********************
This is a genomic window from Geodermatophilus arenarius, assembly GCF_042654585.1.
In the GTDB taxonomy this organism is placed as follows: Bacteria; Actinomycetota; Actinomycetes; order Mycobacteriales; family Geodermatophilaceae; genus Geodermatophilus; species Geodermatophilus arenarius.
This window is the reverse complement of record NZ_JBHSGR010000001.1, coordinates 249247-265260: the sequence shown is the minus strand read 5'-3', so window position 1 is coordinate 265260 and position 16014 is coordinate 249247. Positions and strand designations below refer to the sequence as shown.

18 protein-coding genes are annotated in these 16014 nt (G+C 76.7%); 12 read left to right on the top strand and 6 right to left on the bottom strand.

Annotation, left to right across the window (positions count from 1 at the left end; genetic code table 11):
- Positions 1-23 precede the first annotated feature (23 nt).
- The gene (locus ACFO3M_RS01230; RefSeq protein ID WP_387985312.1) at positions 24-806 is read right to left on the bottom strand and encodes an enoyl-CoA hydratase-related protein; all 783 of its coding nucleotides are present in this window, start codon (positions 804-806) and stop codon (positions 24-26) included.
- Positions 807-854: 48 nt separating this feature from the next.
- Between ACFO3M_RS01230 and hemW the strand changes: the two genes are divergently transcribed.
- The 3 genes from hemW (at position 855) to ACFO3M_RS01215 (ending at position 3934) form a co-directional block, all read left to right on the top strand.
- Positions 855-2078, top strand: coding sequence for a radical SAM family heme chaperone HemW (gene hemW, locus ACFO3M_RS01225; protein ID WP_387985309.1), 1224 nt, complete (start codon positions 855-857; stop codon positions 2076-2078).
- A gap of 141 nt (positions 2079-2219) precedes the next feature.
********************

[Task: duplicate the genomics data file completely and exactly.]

This is a genomic window from Geodermatophilus arenarius, assembly GCF_042654585.1.
In the GTDB taxonomy this organism is placed as follows: Bacteria; Actinomycetota; Actinomycetes; order Mycobacteriales; family Geodermatophilaceae; genus Geodermatophilus; species Geodermatophilus arenarius.
This window is the reverse complement of record NZ_JBHSGR010000001.1, coordinates 249247-265260: the sequence shown is the minus strand read 5'-3', so window position 1 is coordinate 265260 and position 16014 is coordinate 249247. Positions and strand designations below refer to the sequence as shown.

18 protein-coding genes are annotated in these 16014 nt (G+C 76.7%); 12 read left to right on the top strand and 6 right to left on the bottom strand.

Annotation, left to right across the window (positions count from 1 at the left end; genetic code table 11):
- Positions 1-23 precede the first annotated feature (23 nt).
- The gene (locus ACFO3M_RS01230; RefSeq protein ID WP_387985312.1) at positions 24-806 is read right to left on the bottom strand and encodes an enoyl-CoA hydratase-related protein; all 783 of its coding nucleotides are present in this window, start codon (positions 804-806) and stop codon (positions 24-26) included.
- Positions 807-854: 48 nt separating this feature from the next.
- Between ACFO3M_RS01230 and hemW the strand changes: the two genes are divergently transcribed.
- The 3 genes from hemW (at position 855) to ACFO3M_RS01215 (ending at position 3934) form a co-directional block, all read left to right on the top strand.
- Positions 855-2078, top strand: coding sequence for a radical SAM family heme chaperone HemW (gene hemW, locus ACFO3M_RS01225; protein ID WP_387985309.1), 1224 nt, complete (start codon positions 855-857; stop codon positions 2076-2078).
- A gap of 141 nt (positions 2079-2219) precedes the next feature.